Traditional Eastern Orthodox Chant Documentation Project
A Glossary of Orthodox Chant Terminology
Gk = Greek; Sl = Slavonic
|The Idiomelon (one's own-melody) is a hymn that is neither an automelon or prosomoion, which melodically follows the schema of the tone and yet is usually eccentric in its own way metrically. Thus following the guidelines for the tonal sequence and cadence of the tone prescribed, the words are chanted as it were "ad lib" according to need.|
|The Automelon (self-melody) is a melody following the musical theory of the tone, usually in regular meter, that is the original prototype of the metric scheme and melody for the genre of Prosomoia.|
|The Prosomoion (fore-embodied; or: "toward similar") is a hymn that follows the metre and melody of the Automelon for which it is named, though the words differ from those of the Automelon. (See the Podoben page for more information.)|
Within the older "Znamennyi" Chant tradition, there are two categories of chant melodies:
— Great Chant
|The "Great Znamennyi Chant" (used for the Idiomela melodies) consists mostly of "popevki" the collection of melodic phrases (the "building blocks") that make up the eight tones. There are several hundred of these in all, and their occurrence is not predictable, but must be learned for each text.|
— Small Chant
|The "Small Znamennyi Chant" or "Lesser Chant" is based on the simpler formulary principle of composition, and is found particularly in the melodies used for stichera on "Lord, I cry", the Aposticha at Vespers and at Lauds, and the Aposticha at Matins. (The same principle is found in the samohlasen tones of the "Kievan Chant", which is in fact simply the Ukrainian/Bielarusian rescension of the Znamennyi chant; and hence in the melodies for stichera of the Russian Court or Common Chant, which are simplified forms of the Kievan chant.) Here there is a predicatable sequence of phrases, and the phrases themselves are few in number and simple in construction, containing a lot of recitative that can be applied to more or fewer syllables depending on the text to be sung.|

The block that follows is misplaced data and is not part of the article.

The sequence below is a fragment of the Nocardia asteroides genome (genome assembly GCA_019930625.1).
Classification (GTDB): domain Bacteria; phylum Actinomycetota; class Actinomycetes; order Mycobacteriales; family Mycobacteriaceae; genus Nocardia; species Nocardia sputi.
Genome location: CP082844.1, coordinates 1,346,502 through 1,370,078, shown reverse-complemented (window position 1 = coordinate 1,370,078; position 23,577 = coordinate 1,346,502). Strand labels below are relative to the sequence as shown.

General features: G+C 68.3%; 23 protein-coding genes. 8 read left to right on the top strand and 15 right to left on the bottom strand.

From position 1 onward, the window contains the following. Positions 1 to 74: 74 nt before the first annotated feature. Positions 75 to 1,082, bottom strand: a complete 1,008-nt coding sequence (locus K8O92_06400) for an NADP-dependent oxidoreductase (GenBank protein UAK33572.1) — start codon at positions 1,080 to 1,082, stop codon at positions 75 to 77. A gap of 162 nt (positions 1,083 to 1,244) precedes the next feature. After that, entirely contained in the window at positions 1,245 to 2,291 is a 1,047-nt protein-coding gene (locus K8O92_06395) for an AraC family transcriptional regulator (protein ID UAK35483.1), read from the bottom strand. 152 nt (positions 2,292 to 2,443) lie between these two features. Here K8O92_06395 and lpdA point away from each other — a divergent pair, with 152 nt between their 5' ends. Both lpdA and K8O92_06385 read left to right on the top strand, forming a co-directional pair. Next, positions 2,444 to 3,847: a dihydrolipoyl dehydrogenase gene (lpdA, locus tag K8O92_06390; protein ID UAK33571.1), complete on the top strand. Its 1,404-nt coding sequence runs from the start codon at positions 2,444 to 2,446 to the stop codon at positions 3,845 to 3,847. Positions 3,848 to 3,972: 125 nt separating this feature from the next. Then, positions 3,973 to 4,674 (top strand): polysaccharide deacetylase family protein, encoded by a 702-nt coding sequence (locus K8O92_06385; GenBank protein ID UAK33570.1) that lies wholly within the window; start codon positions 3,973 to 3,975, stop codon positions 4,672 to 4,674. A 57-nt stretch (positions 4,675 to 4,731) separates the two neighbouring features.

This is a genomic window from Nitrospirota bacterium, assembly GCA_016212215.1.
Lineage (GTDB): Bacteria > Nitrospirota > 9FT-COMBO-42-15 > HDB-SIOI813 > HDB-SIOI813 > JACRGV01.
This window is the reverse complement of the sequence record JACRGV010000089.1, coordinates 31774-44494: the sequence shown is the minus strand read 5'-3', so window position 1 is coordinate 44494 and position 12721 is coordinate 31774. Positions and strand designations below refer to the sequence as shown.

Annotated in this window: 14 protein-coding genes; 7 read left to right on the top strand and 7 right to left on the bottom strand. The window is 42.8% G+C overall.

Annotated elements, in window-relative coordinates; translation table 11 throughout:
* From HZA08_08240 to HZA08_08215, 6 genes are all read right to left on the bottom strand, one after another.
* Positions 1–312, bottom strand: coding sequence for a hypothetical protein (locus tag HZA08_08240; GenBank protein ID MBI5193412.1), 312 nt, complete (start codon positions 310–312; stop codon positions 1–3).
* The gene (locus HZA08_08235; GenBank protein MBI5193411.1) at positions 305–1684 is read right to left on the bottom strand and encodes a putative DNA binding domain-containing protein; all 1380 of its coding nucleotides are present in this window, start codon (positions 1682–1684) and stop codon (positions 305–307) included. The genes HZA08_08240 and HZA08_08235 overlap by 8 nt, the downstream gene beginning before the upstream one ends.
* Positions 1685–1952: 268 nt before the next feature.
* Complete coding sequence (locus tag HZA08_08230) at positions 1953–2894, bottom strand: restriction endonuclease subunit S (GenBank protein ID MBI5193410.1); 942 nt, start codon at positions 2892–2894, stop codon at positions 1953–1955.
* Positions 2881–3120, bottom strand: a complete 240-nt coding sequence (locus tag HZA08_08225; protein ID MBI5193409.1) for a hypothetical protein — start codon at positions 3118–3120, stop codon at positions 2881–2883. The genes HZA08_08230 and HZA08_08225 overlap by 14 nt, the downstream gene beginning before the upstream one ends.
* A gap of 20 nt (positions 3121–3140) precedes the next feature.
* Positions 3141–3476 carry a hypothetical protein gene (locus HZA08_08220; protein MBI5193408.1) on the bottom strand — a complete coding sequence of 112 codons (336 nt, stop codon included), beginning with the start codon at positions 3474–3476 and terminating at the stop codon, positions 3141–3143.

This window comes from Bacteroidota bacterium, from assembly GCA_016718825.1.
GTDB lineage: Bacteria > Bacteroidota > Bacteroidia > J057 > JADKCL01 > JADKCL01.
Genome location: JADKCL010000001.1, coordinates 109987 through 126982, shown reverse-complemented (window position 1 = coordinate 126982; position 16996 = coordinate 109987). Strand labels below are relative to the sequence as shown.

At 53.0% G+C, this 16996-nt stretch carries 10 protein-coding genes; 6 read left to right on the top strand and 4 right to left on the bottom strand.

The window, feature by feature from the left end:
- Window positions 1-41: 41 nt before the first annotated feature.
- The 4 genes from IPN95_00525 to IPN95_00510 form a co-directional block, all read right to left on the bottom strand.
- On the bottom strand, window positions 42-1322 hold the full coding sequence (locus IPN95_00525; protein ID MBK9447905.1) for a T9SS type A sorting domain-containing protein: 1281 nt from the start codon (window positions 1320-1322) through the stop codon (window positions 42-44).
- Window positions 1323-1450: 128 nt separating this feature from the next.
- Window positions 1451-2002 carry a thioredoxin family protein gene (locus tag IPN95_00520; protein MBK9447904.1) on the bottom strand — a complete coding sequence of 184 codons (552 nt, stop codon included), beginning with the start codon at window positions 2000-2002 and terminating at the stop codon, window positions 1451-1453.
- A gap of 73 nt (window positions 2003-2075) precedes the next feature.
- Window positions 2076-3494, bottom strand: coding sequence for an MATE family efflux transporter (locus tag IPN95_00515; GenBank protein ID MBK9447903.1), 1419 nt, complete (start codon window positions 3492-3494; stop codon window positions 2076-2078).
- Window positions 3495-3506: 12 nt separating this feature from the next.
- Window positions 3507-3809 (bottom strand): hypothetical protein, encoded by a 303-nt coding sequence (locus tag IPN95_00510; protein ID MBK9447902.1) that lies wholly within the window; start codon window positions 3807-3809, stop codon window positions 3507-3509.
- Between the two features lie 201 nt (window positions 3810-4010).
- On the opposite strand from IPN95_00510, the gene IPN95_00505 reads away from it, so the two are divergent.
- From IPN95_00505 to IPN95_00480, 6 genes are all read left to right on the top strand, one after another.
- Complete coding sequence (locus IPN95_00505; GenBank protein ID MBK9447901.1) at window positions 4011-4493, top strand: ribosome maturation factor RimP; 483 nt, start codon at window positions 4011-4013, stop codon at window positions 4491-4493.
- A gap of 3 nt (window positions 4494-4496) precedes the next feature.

In the original Greek (or occasionally Syriac) language and tradition, stichera (singular: sticheron) are poetic verses of varying content and length, having usually between 8 and 12 lines, set to a corresponding number of melodic phrases. Groups of stichera for any occasion (for instance, on Lord, I have cried for any given day) often share a particular metrical or rhythmic scheme, so that the melody used for the first sticheron is virtually the same for the following stichera (very similar in concept to the different verses of a Protestant hymn). As the Church spread out into new countries, the hymns had to be translated into new languages; unfortunately, the metre and rhythm of the Greek hymns could not be preserved, and thus the underlying musical principles had to be redefined. Certain favourite hymns and melodies served as models for new hymns; the hymnographers simply wrote new texts having the same melody as a well-known existing melody, making it easier for one to sing the new hymn.
Stichera are sung primarily at Vespers and Matins, and can be classified according to the following categories: